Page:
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2001 A Space Odyssey Explained in Film Criticism Course

Last updated on April 10, 2023 by with 155 Views and Reading Time: 11 minutes
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    • #116213

      2001 A Space Odyssey explained in Film Criticism Course forum for advanced ESL students to watch and enjoy great English movies every week. Join our students and immerse yourself in English with excellent movies.

      2001 A Space Odyssey explained

      2001: A Space Odyssey is a 1968 epic science fiction film produced and directed by Stanley Kubrick. The screenplay was written by Kubrick and science fiction author Arthur C. Clarke, and was inspired by Clarke’s 1951 short story “The Sentinel” and other short stories by Clarke. Clarke also published a novelisation of the film, in part written concurrently with the screenplay, after the film’s release. The film stars Keir Dullea, Gary Lockwood, William Sylvester, and Douglas Rain, and follows a voyage by astronauts, scientists and the sentient supercomputer HAL to Jupiter to investigate an alien monolith.

      Source: https://en.wikipedia.org/

      2001 A Space Odyssey movie trailer

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      2001 A Space Odyssey explained

      2001: A Space Odyssey, directed by Stanley Kubrick, is a sci-fi film, a thriller, an interpersonal drama, an origin narrative, and a horror story. The dichotomies at play in the film are varied: between human and machine, human and space, human and human, and the self and the self. For over half a century, Kubrick’s film has been discussed, explored, and a frequent subject of conversation for cinephiles.

      2001: A Space Odyssey opens with a group of apes four million years ago as they discover weaponry in the form of a bone, and through this new tool, seem to discover competition and violence. In these early sequences, a monolith appears, an ominous, large structure, which confounds the apes.

      After this opening with the apes, the film jumps forward in time to a group of astronauts who are sent to investigate a monolith that has been found in space. The computer system, HAL, guiding the spaceship, turns against the astronauts. HAL is successful at killing off most of the team, but astronaut Dr. David Bowman (Keir Dullea) survives and disconnects HAL to take control of the ship from the A.I.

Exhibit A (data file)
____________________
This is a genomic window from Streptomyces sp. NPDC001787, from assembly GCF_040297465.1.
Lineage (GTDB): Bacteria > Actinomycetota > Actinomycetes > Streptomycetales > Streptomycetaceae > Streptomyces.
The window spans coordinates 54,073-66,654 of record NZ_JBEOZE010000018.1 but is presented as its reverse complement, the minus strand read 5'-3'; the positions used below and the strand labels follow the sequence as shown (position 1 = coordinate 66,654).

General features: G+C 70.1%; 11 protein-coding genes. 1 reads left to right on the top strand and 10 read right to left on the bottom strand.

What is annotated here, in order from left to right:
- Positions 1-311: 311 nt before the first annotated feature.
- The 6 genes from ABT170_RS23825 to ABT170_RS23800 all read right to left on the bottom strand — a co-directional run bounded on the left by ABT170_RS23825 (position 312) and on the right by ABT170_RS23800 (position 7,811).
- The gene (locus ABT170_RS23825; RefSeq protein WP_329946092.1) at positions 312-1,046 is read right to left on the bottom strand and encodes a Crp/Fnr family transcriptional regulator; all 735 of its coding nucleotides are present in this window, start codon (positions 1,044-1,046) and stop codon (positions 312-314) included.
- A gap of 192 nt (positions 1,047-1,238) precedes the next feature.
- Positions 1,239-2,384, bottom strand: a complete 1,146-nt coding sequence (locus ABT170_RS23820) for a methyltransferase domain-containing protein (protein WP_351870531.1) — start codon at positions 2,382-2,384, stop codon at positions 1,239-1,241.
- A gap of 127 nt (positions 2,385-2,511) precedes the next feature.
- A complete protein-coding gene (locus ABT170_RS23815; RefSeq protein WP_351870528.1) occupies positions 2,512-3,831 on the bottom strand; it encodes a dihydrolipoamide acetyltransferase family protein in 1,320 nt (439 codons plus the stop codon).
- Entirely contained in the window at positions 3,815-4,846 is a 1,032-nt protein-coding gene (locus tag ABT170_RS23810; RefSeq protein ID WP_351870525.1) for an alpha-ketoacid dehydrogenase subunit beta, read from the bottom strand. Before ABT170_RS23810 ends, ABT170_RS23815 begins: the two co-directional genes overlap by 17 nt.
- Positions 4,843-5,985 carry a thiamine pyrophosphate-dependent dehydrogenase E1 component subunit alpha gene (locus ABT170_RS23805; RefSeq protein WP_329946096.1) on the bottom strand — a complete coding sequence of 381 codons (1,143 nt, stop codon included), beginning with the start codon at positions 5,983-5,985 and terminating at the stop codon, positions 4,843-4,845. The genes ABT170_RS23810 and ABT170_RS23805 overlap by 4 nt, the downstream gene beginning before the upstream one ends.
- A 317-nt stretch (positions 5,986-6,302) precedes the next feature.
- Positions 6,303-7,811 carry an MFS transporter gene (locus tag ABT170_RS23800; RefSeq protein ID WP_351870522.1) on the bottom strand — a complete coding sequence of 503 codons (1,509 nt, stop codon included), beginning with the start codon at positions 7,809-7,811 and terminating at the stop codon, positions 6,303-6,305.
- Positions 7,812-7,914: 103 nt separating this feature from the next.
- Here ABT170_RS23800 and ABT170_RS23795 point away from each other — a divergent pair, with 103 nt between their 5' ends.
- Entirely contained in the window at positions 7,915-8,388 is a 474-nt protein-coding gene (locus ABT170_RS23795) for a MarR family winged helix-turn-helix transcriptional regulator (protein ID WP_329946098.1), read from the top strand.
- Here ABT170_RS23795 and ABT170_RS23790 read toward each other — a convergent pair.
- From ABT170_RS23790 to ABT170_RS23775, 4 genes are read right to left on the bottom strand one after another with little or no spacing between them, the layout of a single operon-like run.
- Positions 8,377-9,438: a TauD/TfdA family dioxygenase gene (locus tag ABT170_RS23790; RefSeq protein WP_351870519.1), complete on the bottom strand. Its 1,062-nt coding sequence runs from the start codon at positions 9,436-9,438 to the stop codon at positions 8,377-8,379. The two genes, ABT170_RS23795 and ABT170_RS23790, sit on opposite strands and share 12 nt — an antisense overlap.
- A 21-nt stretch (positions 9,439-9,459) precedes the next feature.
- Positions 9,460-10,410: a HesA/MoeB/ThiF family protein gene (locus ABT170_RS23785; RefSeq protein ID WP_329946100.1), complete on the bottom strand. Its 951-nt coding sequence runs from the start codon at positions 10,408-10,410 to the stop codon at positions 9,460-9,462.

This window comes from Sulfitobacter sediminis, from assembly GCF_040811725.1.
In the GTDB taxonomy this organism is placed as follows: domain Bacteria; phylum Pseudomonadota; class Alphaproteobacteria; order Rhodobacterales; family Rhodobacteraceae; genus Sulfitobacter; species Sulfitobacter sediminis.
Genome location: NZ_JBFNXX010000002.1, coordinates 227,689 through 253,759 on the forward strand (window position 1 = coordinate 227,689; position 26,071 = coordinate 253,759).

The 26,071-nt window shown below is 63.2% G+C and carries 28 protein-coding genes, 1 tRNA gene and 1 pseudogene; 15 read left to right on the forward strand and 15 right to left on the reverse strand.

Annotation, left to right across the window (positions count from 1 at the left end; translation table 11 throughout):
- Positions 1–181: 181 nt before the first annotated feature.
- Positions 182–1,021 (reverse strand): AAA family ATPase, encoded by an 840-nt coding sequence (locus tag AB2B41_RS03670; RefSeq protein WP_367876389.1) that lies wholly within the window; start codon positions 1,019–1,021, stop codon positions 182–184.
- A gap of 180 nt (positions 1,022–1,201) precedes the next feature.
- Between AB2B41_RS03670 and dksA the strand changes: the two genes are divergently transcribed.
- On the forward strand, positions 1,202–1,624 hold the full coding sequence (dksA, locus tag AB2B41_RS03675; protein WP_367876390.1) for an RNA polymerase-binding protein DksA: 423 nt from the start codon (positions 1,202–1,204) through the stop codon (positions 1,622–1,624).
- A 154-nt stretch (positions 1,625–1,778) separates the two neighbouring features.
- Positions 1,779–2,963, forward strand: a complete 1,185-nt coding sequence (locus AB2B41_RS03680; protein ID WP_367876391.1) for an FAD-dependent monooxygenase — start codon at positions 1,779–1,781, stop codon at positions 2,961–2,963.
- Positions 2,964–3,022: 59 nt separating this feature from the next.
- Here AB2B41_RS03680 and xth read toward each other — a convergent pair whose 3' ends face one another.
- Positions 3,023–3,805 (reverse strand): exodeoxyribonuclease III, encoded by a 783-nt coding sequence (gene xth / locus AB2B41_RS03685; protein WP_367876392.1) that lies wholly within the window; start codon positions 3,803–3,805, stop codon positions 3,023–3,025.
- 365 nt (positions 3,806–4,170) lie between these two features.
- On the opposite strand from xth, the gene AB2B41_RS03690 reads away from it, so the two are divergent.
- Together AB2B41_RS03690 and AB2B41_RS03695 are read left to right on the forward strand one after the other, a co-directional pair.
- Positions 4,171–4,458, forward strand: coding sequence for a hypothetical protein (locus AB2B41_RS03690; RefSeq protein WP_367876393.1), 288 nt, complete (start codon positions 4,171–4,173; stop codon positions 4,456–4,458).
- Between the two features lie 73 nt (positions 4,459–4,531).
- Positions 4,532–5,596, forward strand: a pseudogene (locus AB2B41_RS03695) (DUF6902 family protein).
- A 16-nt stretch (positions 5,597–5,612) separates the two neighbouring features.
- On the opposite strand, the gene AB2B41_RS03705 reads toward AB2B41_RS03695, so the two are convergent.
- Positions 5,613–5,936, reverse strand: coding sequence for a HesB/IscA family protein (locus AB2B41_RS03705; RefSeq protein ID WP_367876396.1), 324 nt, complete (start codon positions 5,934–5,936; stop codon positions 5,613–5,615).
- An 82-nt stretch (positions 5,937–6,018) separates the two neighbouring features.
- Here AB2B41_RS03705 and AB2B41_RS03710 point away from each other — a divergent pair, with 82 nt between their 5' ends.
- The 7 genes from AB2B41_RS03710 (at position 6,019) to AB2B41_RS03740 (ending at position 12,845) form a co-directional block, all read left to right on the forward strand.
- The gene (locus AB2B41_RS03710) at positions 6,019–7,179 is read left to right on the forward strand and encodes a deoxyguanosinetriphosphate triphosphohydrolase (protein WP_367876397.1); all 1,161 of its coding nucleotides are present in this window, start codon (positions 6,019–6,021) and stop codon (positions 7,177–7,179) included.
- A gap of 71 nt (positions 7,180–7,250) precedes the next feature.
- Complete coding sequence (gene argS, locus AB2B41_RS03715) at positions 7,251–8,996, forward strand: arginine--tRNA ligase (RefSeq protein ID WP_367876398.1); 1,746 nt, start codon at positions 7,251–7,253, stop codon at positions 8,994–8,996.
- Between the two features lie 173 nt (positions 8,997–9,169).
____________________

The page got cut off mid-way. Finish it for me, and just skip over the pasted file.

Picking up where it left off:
Source: https://collider.com/

    • #116222
      Armaghan Houshmand

      That was one of the best sci-fi movies that I have ever seen. Although the ending and the whole plot was hard to get for me, it didn’t decrease my interest for the movie.
      The fact that the movie was made in the year 1968 is fascinating. I was questioning myself the whole time watching it that how did they make this at that year?
      I also want the mention that the music made it 10 times better and creepier for me.

    • #116271

      After more than 5 decades from the release of this Stanley Kubrick’s masterpiece, there’s still much room for analysis and positive criticism. This is largely because the story or screenplay is so ahead of its time.

      In the first section, and in the 3 subsequent ones, the monolith is the key to evolution and civilization. This evolution goes on until the protagonist becomes invincible.

      I should also point it out that the classical music of the film was a wise selection as it’s created a deep and great ambience in the film. After 2001: A Space Odyssey, this classical music has been the prototype of almost all moving pictures about space.

    • #116326
      Soroosh Houshmand

      I didn’t actually like actually very much but I give it 7 .

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